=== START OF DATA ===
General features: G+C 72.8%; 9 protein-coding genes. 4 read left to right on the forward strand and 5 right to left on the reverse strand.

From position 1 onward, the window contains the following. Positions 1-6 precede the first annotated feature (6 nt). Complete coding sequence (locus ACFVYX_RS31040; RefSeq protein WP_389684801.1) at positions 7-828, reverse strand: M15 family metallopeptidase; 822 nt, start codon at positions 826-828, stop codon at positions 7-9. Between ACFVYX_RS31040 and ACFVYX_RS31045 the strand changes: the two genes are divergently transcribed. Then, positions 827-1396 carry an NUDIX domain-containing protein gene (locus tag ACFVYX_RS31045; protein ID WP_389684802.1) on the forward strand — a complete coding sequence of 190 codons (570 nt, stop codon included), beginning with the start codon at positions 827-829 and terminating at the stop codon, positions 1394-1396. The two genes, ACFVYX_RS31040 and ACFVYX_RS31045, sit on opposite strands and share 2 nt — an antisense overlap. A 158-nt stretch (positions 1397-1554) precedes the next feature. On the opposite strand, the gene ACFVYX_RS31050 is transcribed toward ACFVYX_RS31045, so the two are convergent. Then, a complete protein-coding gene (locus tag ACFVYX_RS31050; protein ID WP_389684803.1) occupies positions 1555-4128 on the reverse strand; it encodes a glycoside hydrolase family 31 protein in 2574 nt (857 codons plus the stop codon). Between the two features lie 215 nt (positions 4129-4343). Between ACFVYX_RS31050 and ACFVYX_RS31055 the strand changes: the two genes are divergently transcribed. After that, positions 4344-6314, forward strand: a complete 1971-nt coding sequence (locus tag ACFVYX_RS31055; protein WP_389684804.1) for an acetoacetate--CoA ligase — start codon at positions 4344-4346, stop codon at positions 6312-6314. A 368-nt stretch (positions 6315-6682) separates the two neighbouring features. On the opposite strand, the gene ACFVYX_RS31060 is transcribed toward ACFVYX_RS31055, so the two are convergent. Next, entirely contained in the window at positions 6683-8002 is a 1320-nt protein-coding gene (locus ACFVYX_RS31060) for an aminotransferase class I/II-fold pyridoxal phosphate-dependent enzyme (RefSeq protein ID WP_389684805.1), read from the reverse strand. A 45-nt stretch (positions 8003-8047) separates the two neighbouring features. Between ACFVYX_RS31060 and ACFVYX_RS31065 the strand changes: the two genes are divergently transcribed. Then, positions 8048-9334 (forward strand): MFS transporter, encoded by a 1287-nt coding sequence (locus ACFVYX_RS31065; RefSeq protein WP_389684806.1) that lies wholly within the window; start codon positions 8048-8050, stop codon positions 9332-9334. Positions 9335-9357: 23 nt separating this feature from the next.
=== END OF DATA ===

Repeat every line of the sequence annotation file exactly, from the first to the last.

General features: G+C 72.8%; 9 protein-coding genes. 4 read left to right on the forward strand and 5 right to left on the reverse strand.

From position 1 onward, the window contains the following. Positions 1-6 precede the first annotated feature (6 nt). Complete coding sequence (locus ACFVYX_RS31040; RefSeq protein WP_389684801.1) at positions 7-828, reverse strand: M15 family metallopeptidase; 822 nt, start codon at positions 826-828, stop codon at positions 7-9. Between ACFVYX_RS31040 and ACFVYX_RS31045 the strand changes: the two genes are divergently transcribed. Then, positions 827-1396 carry an NUDIX domain-containing protein gene (locus tag ACFVYX_RS31045; protein ID WP_389684802.1) on the forward strand — a complete coding sequence of 190 codons (570 nt, stop codon included), beginning with the start codon at positions 827-829 and terminating at the stop codon, positions 1394-1396. The two genes, ACFVYX_RS31040 and ACFVYX_RS31045, sit on opposite strands and share 2 nt — an antisense overlap. A 158-nt stretch (positions 1397-1554) precedes the next feature. On the opposite strand, the gene ACFVYX_RS31050 is transcribed toward ACFVYX_RS31045, so the two are convergent. Then, a complete protein-coding gene (locus tag ACFVYX_RS31050; protein ID WP_389684803.1) occupies positions 1555-4128 on the reverse strand; it encodes a glycoside hydrolase family 31 protein in 2574 nt (857 codons plus the stop codon). Between the two features lie 215 nt (positions 4129-4343). Between ACFVYX_RS31050 and ACFVYX_RS31055 the strand changes: the two genes are divergently transcribed. After that, positions 4344-6314, forward strand: a complete 1971-nt coding sequence (locus tag ACFVYX_RS31055; protein WP_389684804.1) for an acetoacetate--CoA ligase — start codon at positions 4344-4346, stop codon at positions 6312-6314. A 368-nt stretch (positions 6315-6682) separates the two neighbouring features. On the opposite strand, the gene ACFVYX_RS31060 is transcribed toward ACFVYX_RS31055, so the two are convergent. Next, entirely contained in the window at positions 6683-8002 is a 1320-nt protein-coding gene (locus ACFVYX_RS31060) for an aminotransferase class I/II-fold pyridoxal phosphate-dependent enzyme (RefSeq protein ID WP_389684805.1), read from the reverse strand. A 45-nt stretch (positions 8003-8047) separates the two neighbouring features. Between ACFVYX_RS31060 and ACFVYX_RS31065 the strand changes: the two genes are divergently transcribed. Then, positions 8048-9334 (forward strand): MFS transporter, encoded by a 1287-nt coding sequence (locus ACFVYX_RS31065; RefSeq protein WP_389684806.1) that lies wholly within the window; start codon positions 8048-8050, stop codon positions 9332-9334. Positions 9335-9357: 23 nt separating this feature from the next.